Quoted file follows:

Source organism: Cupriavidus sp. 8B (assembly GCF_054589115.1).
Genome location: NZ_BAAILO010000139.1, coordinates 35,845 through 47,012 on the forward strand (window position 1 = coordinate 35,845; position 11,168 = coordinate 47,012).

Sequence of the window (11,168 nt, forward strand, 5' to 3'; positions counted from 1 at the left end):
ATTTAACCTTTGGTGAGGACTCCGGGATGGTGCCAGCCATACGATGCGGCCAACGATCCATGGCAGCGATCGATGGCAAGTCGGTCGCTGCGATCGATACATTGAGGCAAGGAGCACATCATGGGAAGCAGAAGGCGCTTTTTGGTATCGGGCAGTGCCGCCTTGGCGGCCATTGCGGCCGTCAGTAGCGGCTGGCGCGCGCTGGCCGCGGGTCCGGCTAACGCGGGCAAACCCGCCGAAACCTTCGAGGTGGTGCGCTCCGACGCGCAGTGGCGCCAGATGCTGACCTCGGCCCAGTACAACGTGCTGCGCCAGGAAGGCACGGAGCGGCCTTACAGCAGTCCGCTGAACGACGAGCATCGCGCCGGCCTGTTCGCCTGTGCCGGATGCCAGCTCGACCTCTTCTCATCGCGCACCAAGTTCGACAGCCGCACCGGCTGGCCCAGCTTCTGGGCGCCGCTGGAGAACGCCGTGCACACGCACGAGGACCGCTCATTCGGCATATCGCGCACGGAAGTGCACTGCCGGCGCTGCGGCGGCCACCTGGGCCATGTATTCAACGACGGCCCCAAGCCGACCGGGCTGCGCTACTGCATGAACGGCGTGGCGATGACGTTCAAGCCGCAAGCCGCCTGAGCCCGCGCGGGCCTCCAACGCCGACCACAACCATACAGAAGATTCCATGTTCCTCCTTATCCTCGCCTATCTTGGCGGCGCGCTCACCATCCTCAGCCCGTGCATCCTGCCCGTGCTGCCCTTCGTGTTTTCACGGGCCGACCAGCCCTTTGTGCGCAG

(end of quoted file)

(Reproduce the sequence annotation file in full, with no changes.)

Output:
Source organism: Cupriavidus sp. 8B (assembly GCF_054589115.1).
Genome location: NZ_BAAILO010000139.1, coordinates 35,845 through 47,012 on the forward strand (window position 1 = coordinate 35,845; position 11,168 = coordinate 47,012).

Sequence of the window (11,168 nt, forward strand, 5' to 3'; positions counted from 1 at the left end):
ATTTAACCTTTGGTGAGGACTCCGGGATGGTGCCAGCCATACGATGCGGCCAACGATCCATGGCAGCGATCGATGGCAAGTCGGTCGCTGCGATCGATACATTGAGGCAAGGAGCACATCATGGGAAGCAGAAGGCGCTTTTTGGTATCGGGCAGTGCCGCCTTGGCGGCCATTGCGGCCGTCAGTAGCGGCTGGCGCGCGCTGGCCGCGGGTCCGGCTAACGCGGGCAAACCCGCCGAAACCTTCGAGGTGGTGCGCTCCGACGCGCAGTGGCGCCAGATGCTGACCTCGGCCCAGTACAACGTGCTGCGCCAGGAAGGCACGGAGCGGCCTTACAGCAGTCCGCTGAACGACGAGCATCGCGCCGGCCTGTTCGCCTGTGCCGGATGCCAGCTCGACCTCTTCTCATCGCGCACCAAGTTCGACAGCCGCACCGGCTGGCCCAGCTTCTGGGCGCCGCTGGAGAACGCCGTGCACACGCACGAGGACCGCTCATTCGGCATATCGCGCACGGAAGTGCACTGCCGGCGCTGCGGCGGCCACCTGGGCCATGTATTCAACGACGGCCCCAAGCCGACCGGGCTGCGCTACTGCATGAACGGCGTGGCGATGACGTTCAAGCCGCAAGCCGCCTGAGCCCGCGCGGGCCTCCAACGCCGACCACAACCATACAGAAGATTCCATGTTCCTCCTTATCCTCGCCTATCTTGGCGGCGCGCTCACCATCCTCAGCCCGTGCATCCTGCCCGTGCTGCCCTTCGTGTTTTCACGGGCCGACCAGCCCTTTGTGCGCAG